Arguably, Rich is setting out to convince the reader that “the radical Republicans” are not a new phenomenon and they’ve been trying to shut down government since the beginning.  His use of John C. Calhounv, the anti-Bellum senator from South Carolina who was deeply suspicious of the Federal Government and believed that the minority should be able to thwart the majority (as well as Calhoun’s nickname “the Great Nullifyer”) is meant to drive home the point.   Likewise the reference to Jefferson Davis’ arguing that seceding from the Union is a means of preserving the Constitution, also fits into this boat.  So far, nothing too crazy.

You may remember John C Calhoun from your US I History Class. He and Andrew Jackson pretty much hated each other.

Yet Rich doesn’t use this evidence to show that ideas about the Federal Government, Congress, or the Constitution have always been contentious.  He doesn’t give us a detailed (or even a short, succinct) description of how some members of Congress tried to counter laws or policies they didn’t like.  Instead, he uses examples that fit his particular argument and leaves the reader to fill in the rest.  Since Calhoun famously hated Majoriatarianism and since he was a Southern Senator who defended slavery, he is just like other contemporary Southern Senators and Representatives who are racist, anti-Government, and thought that their minority views were enough to hijack the majority.

The same tactic is then used to discuss the creation of the Republicans as a far-right, socially conservative majority.  According to Rich, Southern Republicans came into being as a result of Barry Goldwater.  Before Goldwater, all those racist anti-Federal Government Southern Congressmen were Democrats.  After Goldwater and the LBJ years they moved to the Republicans, taking their crystalized hatred with them.  Thus, we have the Tea Party. Again, Rich doesn’t give the readers a detailed history of a progression (if any) from those who supported Goldwater to those who supported the Government Shutdown.  Instead what we have is a simple substitution, as though each component is equal in every respect.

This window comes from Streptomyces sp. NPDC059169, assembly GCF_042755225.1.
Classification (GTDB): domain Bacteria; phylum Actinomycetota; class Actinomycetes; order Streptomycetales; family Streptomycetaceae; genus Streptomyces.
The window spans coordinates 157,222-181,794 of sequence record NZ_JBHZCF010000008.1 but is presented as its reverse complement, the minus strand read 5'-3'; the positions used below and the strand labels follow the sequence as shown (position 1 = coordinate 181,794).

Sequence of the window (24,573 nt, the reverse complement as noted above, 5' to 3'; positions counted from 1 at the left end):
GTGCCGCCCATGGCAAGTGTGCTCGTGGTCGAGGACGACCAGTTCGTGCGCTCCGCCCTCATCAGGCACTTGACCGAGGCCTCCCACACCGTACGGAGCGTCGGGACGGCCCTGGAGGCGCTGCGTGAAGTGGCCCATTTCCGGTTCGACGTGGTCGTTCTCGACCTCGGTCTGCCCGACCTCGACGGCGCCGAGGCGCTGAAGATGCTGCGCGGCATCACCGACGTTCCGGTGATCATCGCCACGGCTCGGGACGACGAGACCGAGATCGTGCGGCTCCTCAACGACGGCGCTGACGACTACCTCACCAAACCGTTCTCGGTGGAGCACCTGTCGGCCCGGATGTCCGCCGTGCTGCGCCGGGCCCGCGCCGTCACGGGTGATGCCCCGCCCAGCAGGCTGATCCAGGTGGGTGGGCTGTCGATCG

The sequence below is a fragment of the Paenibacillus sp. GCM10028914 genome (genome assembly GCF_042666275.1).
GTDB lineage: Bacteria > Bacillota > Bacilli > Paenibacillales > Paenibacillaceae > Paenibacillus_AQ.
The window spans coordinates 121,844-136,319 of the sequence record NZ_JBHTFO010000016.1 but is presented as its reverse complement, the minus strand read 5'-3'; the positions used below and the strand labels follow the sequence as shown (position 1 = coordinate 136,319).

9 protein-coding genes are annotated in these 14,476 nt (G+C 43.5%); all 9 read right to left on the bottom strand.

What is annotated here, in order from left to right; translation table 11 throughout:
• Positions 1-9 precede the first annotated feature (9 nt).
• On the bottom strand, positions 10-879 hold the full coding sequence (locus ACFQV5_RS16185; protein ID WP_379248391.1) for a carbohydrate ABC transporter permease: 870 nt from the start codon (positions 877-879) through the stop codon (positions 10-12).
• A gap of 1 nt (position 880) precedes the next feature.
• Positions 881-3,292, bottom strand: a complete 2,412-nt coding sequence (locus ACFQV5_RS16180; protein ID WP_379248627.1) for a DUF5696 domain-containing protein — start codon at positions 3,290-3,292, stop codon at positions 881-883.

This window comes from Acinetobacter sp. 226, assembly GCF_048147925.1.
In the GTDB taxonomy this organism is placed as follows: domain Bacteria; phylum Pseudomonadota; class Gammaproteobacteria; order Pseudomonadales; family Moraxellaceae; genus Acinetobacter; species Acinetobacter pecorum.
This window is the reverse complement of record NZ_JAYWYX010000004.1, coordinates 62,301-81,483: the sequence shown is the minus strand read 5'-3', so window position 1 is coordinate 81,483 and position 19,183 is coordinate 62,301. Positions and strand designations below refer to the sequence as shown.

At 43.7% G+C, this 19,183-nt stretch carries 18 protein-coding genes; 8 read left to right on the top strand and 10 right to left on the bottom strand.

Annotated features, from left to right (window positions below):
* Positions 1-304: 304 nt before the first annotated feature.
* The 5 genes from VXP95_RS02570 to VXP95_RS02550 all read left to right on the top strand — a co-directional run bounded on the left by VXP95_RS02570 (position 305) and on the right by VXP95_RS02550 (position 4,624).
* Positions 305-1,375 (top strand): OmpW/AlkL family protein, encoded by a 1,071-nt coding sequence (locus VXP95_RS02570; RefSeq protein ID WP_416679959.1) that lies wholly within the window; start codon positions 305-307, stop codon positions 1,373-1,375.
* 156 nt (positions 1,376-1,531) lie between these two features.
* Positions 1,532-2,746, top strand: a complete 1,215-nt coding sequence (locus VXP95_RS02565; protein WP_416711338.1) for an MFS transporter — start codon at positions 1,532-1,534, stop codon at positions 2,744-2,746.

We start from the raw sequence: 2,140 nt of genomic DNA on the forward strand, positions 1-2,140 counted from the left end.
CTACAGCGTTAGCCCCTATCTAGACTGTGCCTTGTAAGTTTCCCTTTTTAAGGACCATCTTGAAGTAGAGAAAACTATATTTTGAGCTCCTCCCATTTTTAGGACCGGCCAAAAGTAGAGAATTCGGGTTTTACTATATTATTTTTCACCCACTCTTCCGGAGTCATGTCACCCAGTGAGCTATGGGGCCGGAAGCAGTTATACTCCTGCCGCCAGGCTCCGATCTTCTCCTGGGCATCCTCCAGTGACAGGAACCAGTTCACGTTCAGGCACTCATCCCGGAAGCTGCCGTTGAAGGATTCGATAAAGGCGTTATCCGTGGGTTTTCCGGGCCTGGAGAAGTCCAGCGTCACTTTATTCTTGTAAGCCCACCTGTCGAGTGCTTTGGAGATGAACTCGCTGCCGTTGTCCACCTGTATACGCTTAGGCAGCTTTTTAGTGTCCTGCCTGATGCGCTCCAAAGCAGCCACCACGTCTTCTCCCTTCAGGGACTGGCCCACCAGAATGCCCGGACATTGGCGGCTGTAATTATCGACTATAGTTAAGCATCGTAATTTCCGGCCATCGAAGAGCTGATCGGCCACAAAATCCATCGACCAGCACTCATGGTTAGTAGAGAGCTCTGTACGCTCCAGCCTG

That is what strikes me as fascinating regarding our general use of history. We look to the past to find similarities that help us to explain what is going on in our present.  We also pull people, places, and events out of their respective times and project them onto ours, as though historical context  wasn’t an issue.  Yet if we tried to write a history of the Tea Party (or the Government Shutdown) without talking about our contemporary surroundings (say, without mentioning the historical significance of Barack Obama’s election), it would be pretty useless.   We’d be left with nothing but a bunch of holes.

Ultimately, Rich is not writing history.  He is writing an essay in which historical people and events are used to make his point.  What is interesting is that, Rich’s article already is history in and of itself.  It is one person’s attempt to understand and explain to others who the Tea Party is and their reasons for shutting down the Federal Government, a move that many others thought (and still think) was a pretty dumb one.  It’s one of the reasons why I saved it to Pocket. If Rich is lucky, some version of the article will still be around in 50 or 100 years.  Then it will be the chance for new readers to mull over Rich’s words and, perhaps, point to them as evidence for their own understanding of contemporary times.

Or maybe not. Perhaps you’ll just use it to prove your point.